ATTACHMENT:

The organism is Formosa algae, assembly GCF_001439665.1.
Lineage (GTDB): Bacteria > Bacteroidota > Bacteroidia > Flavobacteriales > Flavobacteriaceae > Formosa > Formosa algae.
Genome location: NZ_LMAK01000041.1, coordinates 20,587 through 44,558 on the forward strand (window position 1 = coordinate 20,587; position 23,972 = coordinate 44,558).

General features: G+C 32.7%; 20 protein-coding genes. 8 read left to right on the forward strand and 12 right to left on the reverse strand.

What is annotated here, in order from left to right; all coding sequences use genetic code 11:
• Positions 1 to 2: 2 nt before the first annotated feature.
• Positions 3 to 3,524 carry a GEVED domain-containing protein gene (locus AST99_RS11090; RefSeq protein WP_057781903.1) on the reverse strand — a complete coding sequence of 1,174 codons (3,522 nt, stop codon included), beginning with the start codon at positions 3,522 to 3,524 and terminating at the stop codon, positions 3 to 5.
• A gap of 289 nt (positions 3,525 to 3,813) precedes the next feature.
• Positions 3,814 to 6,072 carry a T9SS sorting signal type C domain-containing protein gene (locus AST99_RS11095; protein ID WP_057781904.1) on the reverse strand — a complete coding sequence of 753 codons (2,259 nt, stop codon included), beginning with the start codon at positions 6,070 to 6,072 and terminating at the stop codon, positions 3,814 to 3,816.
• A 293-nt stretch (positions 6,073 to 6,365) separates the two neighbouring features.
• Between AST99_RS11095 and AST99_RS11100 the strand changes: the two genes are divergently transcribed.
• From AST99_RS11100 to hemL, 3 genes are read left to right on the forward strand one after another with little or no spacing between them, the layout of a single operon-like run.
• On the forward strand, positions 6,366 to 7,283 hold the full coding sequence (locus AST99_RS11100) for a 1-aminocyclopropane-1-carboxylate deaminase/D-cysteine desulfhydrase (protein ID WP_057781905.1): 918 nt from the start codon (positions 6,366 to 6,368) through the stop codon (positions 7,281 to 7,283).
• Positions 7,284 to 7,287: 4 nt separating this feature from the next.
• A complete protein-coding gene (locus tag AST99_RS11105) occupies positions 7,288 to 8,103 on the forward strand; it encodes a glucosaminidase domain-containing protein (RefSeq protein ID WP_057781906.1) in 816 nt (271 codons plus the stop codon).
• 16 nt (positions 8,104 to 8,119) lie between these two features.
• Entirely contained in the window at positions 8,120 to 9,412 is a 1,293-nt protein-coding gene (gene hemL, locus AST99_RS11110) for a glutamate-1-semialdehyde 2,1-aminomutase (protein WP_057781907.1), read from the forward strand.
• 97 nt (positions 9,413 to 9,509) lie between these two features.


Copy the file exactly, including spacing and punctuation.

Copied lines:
The organism is Formosa algae, assembly GCF_001439665.1.
Lineage (GTDB): Bacteria > Bacteroidota > Bacteroidia > Flavobacteriales > Flavobacteriaceae > Formosa > Formosa algae.
Genome location: NZ_LMAK01000041.1, coordinates 20,587 through 44,558 on the forward strand (window position 1 = coordinate 20,587; position 23,972 = coordinate 44,558).

General features: G+C 32.7%; 20 protein-coding genes. 8 read left to right on the forward strand and 12 right to left on the reverse strand.

What is annotated here, in order from left to right; all coding sequences use genetic code 11:
• Positions 1 to 2: 2 nt before the first annotated feature.
• Positions 3 to 3,524 carry a GEVED domain-containing protein gene (locus AST99_RS11090; RefSeq protein WP_057781903.1) on the reverse strand — a complete coding sequence of 1,174 codons (3,522 nt, stop codon included), beginning with the start codon at positions 3,522 to 3,524 and terminating at the stop codon, positions 3 to 5.
• A gap of 289 nt (positions 3,525 to 3,813) precedes the next feature.
• Positions 3,814 to 6,072 carry a T9SS sorting signal type C domain-containing protein gene (locus AST99_RS11095; protein ID WP_057781904.1) on the reverse strand — a complete coding sequence of 753 codons (2,259 nt, stop codon included), beginning with the start codon at positions 6,070 to 6,072 and terminating at the stop codon, positions 3,814 to 3,816.
• A 293-nt stretch (positions 6,073 to 6,365) separates the two neighbouring features.
• Between AST99_RS11095 and AST99_RS11100 the strand changes: the two genes are divergently transcribed.
• From AST99_RS11100 to hemL, 3 genes are read left to right on the forward strand one after another with little or no spacing between them, the layout of a single operon-like run.
• On the forward strand, positions 6,366 to 7,283 hold the full coding sequence (locus AST99_RS11100) for a 1-aminocyclopropane-1-carboxylate deaminase/D-cysteine desulfhydrase (protein ID WP_057781905.1): 918 nt from the start codon (positions 6,366 to 6,368) through the stop codon (positions 7,281 to 7,283).
• Positions 7,284 to 7,287: 4 nt separating this feature from the next.
• A complete protein-coding gene (locus tag AST99_RS11105) occupies positions 7,288 to 8,103 on the forward strand; it encodes a glucosaminidase domain-containing protein (RefSeq protein ID WP_057781906.1) in 816 nt (271 codons plus the stop codon).
• 16 nt (positions 8,104 to 8,119) lie between these two features.
• Entirely contained in the window at positions 8,120 to 9,412 is a 1,293-nt protein-coding gene (gene hemL, locus AST99_RS11110) for a glutamate-1-semialdehyde 2,1-aminomutase (protein WP_057781907.1), read from the forward strand.
• 97 nt (positions 9,413 to 9,509) lie between these two features.